Leader character in action

Time to play the long game
|Canadian HR Reporter|Last Updated: 12/12/2016

Consider a few of the business scandals that have plagued our time: Wells Fargo, Volkswagen, the financial crisis of 2008 — and consider the resulting horrific loss of shareholder value. How did these missteps happen? The communities served by these organizations (customers, consumers and citizens) judged these as scandals as much on lack of “good” character as lack of competence.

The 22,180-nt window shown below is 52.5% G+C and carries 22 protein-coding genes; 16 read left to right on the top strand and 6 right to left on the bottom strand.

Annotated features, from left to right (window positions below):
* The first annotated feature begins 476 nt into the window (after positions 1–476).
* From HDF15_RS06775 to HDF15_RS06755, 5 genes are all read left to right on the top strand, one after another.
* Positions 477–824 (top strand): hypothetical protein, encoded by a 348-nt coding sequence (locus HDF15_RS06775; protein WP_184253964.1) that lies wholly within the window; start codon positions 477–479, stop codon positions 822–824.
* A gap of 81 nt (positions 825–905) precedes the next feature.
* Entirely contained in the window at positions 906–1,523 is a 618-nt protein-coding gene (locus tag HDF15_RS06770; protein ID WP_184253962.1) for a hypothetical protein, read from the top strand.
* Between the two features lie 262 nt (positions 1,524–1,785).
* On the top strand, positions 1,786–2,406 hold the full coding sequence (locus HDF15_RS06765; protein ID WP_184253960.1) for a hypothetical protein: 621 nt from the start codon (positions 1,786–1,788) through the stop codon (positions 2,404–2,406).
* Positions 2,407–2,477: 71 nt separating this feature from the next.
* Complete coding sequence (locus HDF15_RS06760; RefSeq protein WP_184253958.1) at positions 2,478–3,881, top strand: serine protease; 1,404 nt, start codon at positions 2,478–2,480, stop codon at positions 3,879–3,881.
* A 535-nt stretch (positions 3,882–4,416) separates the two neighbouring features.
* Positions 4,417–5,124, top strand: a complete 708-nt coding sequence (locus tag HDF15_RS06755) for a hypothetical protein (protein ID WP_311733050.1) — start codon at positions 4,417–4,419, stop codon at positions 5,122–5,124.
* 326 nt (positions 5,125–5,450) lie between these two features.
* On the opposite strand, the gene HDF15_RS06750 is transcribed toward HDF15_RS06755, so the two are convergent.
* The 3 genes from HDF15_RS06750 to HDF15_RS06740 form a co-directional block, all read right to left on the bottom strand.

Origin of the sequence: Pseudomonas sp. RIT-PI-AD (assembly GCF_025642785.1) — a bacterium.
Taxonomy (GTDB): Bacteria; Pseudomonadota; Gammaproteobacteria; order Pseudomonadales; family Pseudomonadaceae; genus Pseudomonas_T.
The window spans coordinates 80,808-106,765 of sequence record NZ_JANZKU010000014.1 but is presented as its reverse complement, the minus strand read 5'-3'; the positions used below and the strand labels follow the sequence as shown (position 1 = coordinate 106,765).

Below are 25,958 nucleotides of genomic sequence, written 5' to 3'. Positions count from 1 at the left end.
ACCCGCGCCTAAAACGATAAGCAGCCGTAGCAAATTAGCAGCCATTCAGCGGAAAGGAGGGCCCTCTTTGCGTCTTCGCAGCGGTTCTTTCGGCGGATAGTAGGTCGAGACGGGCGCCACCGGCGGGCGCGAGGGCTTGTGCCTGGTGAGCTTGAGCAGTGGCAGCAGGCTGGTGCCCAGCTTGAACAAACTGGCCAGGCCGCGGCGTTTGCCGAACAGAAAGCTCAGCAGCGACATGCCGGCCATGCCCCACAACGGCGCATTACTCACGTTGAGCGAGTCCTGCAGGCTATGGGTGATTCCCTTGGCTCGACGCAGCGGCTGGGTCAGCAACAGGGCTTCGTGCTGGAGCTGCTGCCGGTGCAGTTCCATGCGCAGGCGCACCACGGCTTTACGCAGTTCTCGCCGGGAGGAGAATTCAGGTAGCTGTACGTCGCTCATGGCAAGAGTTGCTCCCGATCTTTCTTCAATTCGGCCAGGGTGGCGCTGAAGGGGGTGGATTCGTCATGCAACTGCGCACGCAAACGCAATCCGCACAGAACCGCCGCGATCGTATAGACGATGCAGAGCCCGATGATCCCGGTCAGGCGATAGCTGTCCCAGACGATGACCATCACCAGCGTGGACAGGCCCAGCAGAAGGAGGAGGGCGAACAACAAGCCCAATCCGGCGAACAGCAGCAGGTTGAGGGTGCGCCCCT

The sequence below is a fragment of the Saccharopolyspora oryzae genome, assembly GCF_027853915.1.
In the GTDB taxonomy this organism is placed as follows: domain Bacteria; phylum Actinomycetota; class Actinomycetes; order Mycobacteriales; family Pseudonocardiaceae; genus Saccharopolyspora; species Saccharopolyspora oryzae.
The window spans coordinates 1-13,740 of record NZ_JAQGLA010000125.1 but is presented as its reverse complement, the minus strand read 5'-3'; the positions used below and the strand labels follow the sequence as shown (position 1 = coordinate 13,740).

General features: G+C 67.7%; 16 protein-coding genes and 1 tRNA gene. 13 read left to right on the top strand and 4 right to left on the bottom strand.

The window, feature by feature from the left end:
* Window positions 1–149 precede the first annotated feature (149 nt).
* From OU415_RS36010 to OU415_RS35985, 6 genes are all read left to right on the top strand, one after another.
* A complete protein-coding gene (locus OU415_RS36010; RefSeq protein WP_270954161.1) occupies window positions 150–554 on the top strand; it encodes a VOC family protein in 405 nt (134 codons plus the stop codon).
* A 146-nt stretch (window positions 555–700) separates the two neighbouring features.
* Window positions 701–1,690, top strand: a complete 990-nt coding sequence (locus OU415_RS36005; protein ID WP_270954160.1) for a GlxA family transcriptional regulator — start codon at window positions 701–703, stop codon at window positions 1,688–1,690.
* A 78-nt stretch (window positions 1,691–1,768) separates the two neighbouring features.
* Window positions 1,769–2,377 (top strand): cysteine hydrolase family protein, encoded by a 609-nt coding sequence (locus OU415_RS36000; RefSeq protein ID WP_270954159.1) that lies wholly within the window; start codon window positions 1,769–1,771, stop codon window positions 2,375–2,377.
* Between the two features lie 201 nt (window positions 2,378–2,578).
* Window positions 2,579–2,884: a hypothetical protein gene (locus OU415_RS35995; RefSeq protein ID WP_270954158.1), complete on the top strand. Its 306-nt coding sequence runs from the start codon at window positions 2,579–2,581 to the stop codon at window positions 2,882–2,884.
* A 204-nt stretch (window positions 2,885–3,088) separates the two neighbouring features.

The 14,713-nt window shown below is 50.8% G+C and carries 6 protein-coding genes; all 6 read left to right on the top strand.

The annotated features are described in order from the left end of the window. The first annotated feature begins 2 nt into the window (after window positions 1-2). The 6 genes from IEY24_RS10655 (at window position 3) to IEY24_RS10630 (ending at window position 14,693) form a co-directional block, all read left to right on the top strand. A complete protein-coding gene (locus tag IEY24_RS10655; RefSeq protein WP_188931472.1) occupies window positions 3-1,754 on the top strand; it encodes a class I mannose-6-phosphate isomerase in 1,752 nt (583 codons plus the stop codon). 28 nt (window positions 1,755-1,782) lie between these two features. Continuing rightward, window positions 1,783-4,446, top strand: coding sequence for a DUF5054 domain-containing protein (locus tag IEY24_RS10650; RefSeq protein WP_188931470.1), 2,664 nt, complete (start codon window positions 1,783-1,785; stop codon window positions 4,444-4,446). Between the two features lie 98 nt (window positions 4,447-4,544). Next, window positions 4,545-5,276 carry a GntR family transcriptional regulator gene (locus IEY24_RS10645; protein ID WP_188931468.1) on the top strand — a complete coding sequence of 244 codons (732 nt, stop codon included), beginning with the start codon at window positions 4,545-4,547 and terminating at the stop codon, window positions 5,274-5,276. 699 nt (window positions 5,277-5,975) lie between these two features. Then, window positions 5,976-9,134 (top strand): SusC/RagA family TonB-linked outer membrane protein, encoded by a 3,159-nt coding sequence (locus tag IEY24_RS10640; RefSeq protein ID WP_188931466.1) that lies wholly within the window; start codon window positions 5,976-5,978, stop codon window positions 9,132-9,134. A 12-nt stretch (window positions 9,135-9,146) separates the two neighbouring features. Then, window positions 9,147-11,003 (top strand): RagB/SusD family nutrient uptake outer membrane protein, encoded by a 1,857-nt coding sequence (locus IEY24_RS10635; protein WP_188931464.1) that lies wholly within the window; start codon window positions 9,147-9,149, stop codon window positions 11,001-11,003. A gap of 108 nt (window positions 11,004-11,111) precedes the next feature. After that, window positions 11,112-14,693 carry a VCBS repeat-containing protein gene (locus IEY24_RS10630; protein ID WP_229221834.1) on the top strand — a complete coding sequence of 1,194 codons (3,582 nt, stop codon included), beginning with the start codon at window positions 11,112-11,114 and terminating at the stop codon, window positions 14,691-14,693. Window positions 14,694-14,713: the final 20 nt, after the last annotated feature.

Yet, good character continues to elude us as a capability by which we judge leaders. Gerard Seijts is on a mission to change that. He and his colleagues’ research into character and leadership resulted in an evidence-based conclusion that good character is as important a part of effectiveness as competency and commitment (the traditional “skill and will”). Seijts calls upon us to “make sure we elevate the importance of leader character to the same level.”

What do we do with this insight? How do we, as citizens, consumers and human capital professionals, create a new gold standard of performance where hitting the financial goals and demonstrating good character become the measure of an effective leader? The means to do so must come from society, from our organizations and from us.